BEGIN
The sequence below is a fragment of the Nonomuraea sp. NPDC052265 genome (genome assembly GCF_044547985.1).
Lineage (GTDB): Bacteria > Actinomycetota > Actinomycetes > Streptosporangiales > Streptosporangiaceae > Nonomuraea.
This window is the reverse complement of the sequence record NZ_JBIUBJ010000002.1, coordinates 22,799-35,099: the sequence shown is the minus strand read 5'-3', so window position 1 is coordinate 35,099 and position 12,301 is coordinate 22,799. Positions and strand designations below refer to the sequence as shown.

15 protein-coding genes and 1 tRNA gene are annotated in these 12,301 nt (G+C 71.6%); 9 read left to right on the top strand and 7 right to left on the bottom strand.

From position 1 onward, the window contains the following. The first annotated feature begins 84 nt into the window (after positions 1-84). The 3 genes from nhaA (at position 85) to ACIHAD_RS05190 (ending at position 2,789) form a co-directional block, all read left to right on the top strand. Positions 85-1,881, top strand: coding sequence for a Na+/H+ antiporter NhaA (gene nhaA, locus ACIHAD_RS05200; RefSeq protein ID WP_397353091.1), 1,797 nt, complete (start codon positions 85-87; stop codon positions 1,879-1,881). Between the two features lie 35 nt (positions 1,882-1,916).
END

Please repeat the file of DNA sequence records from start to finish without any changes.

The sequence below is a fragment of the Nonomuraea sp. NPDC052265 genome (genome assembly GCF_044547985.1).
Lineage (GTDB): Bacteria > Actinomycetota > Actinomycetes > Streptosporangiales > Streptosporangiaceae > Nonomuraea.
This window is the reverse complement of the sequence record NZ_JBIUBJ010000002.1, coordinates 22,799-35,099: the sequence shown is the minus strand read 5'-3', so window position 1 is coordinate 35,099 and position 12,301 is coordinate 22,799. Positions and strand designations below refer to the sequence as shown.

15 protein-coding genes and 1 tRNA gene are annotated in these 12,301 nt (G+C 71.6%); 9 read left to right on the top strand and 7 right to left on the bottom strand.

From position 1 onward, the window contains the following. The first annotated feature begins 84 nt into the window (after positions 1-84). The 3 genes from nhaA (at position 85) to ACIHAD_RS05190 (ending at position 2,789) form a co-directional block, all read left to right on the top strand. Positions 85-1,881, top strand: coding sequence for a Na+/H+ antiporter NhaA (gene nhaA, locus ACIHAD_RS05200; RefSeq protein ID WP_397353091.1), 1,797 nt, complete (start codon positions 85-87; stop codon positions 1,879-1,881). Between the two features lie 35 nt (positions 1,882-1,916).